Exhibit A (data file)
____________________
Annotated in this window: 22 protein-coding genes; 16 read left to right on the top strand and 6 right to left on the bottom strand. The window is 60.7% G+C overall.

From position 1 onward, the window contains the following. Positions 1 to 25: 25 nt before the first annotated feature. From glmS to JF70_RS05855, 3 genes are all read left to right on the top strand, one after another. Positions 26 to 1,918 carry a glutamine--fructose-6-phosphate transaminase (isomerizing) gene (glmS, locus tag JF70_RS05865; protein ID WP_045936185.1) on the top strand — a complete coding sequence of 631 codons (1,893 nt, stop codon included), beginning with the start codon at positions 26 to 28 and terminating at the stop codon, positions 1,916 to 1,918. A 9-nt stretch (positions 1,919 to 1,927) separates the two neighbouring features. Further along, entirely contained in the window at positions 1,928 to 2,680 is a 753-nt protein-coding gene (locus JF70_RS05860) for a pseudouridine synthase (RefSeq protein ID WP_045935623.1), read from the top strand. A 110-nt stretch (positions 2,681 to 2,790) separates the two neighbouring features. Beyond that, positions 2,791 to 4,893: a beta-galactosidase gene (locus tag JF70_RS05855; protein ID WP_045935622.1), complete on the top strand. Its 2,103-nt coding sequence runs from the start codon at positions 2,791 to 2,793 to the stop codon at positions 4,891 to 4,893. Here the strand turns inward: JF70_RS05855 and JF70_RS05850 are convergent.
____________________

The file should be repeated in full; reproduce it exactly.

Annotated in this window: 22 protein-coding genes; 16 read left to right on the top strand and 6 right to left on the bottom strand. The window is 60.7% G+C overall.

From position 1 onward, the window contains the following. Positions 1 to 25: 25 nt before the first annotated feature. From glmS to JF70_RS05855, 3 genes are all read left to right on the top strand, one after another. Positions 26 to 1,918 carry a glutamine--fructose-6-phosphate transaminase (isomerizing) gene (glmS, locus tag JF70_RS05865; protein ID WP_045936185.1) on the top strand — a complete coding sequence of 631 codons (1,893 nt, stop codon included), beginning with the start codon at positions 26 to 28 and terminating at the stop codon, positions 1,916 to 1,918. A 9-nt stretch (positions 1,919 to 1,927) separates the two neighbouring features. Further along, entirely contained in the window at positions 1,928 to 2,680 is a 753-nt protein-coding gene (locus JF70_RS05860) for a pseudouridine synthase (RefSeq protein ID WP_045935623.1), read from the top strand. A 110-nt stretch (positions 2,681 to 2,790) separates the two neighbouring features. Beyond that, positions 2,791 to 4,893: a beta-galactosidase gene (locus tag JF70_RS05855; protein ID WP_045935622.1), complete on the top strand. Its 2,103-nt coding sequence runs from the start codon at positions 2,791 to 2,793 to the stop codon at positions 4,891 to 4,893. Here the strand turns inward: JF70_RS05855 and JF70_RS05850 are convergent.